Others would disagree…  The famed astrophysicist, Neil deGrasse Tyson, for example, once said, “The atoms of our bodies are traceable to stars that manufactured them…and exploded [them] across our galaxy, billions of years ago…we are atomically connected to all atoms in the universe. We are not figuratively, but literally stardust.”  Do you know why he says that?  It’s a dramatic shift to resolution: he knows his supposed reality is harsh – that you are just dead matter – so he adds the appealing flourish that you’re matter that really matters…you’re STAR-matter!  Sounds almost like a fairytale…

And I could tell you why you ought to believe the fact of this Easter resurrection account: that 1st century authors quoted 1st century eyewitnesses among their 1st century audience for corroboration; that no self-respecting Jewish male would prove his story primarily on the eyewitness accounts of women (no offense, 21st century ladies, but that’s the way it was); that these writers shared their own abject and regular failures – finally not even believing this central thing, not at first; that of the remaining 11 apostles, 10 died as martyrs because they wouldn’t let go this one fact of the resurrection and the last one died of old age, a pastor who loved this doctrine as much as the rest (that’s a pretty good rate of return on a lie); or that St. Paul says if this didn’t physically happen, Jesus himself is a liar, so are we, and our faith is worthless, dead – we ought to toss it out…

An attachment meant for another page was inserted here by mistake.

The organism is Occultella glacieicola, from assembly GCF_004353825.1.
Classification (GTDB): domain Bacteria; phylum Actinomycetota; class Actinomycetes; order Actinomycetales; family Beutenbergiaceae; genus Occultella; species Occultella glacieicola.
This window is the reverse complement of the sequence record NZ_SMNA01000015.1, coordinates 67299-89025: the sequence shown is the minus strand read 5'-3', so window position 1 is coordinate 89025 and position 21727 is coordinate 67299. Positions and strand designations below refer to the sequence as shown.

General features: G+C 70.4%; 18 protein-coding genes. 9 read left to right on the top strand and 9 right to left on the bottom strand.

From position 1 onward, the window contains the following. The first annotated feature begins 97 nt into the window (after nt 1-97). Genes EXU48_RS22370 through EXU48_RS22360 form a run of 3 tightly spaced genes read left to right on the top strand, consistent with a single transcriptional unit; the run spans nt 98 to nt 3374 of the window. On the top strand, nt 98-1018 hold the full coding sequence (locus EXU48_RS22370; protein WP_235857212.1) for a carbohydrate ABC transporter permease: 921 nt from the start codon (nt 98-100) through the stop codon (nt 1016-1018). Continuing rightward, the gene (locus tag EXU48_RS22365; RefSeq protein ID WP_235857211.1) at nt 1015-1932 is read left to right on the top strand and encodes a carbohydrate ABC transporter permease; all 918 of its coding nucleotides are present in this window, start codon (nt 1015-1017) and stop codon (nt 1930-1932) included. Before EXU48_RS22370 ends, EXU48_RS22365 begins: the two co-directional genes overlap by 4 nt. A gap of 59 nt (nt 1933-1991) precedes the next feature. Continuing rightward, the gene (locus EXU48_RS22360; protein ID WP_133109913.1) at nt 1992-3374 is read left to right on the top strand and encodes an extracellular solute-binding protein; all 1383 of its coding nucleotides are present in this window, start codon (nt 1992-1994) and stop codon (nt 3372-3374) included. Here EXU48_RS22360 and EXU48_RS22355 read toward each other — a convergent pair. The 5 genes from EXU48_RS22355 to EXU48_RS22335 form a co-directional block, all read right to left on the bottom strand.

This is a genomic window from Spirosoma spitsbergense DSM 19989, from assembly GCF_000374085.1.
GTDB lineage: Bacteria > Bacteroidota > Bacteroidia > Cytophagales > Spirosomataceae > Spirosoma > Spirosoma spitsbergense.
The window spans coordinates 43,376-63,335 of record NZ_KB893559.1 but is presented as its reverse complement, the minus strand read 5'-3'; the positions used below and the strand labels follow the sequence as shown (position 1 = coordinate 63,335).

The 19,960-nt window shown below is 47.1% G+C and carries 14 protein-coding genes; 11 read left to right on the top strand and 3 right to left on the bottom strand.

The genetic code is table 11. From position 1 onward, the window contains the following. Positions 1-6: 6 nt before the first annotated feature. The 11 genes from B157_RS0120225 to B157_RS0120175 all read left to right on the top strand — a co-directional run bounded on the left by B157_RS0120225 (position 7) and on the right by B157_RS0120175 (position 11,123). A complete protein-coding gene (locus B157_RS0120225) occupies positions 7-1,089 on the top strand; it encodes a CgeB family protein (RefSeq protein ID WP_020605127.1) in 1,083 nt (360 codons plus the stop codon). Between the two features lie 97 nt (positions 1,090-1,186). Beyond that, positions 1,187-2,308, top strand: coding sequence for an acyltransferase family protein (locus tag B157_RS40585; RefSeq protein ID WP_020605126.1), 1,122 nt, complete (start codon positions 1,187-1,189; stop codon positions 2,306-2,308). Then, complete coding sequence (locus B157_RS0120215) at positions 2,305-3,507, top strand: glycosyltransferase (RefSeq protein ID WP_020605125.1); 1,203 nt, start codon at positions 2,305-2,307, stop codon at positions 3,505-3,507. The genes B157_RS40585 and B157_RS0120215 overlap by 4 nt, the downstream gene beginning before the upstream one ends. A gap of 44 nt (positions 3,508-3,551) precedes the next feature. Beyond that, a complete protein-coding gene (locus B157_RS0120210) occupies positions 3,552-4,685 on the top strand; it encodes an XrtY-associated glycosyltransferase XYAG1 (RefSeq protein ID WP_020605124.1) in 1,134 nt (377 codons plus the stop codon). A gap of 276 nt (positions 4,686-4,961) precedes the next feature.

For a happier ending instead, let’s listen to what Jesus is really saying to us today.  Unlike the astrophysicist or anyone else, Jesus bids you remember notthat you are just like everything else, but that he is incredibly different: “HE HAS RISEN!”  And that matters to you, for what we sang about Jesus on Good Friday is reality, “In his hands he holds the stars, His voice shall speak to end our wars, and those who love him see his scars And look into his eyes.”[7]  Do you know what they find there?  That they are loved; that they matter.  Dear friends, to Jesus Christ, you are not just dead matter.  No, you matter more than all the stars.  For no shining star but only for you did he live and die and rise to life again.  So that now no matter how long those brilliant stars might burn, you will outlive them in brilliant life with Jesus Christ forevermore.  To have that kind of confidence, that kind of joy, to really truly live, just remember how he told you…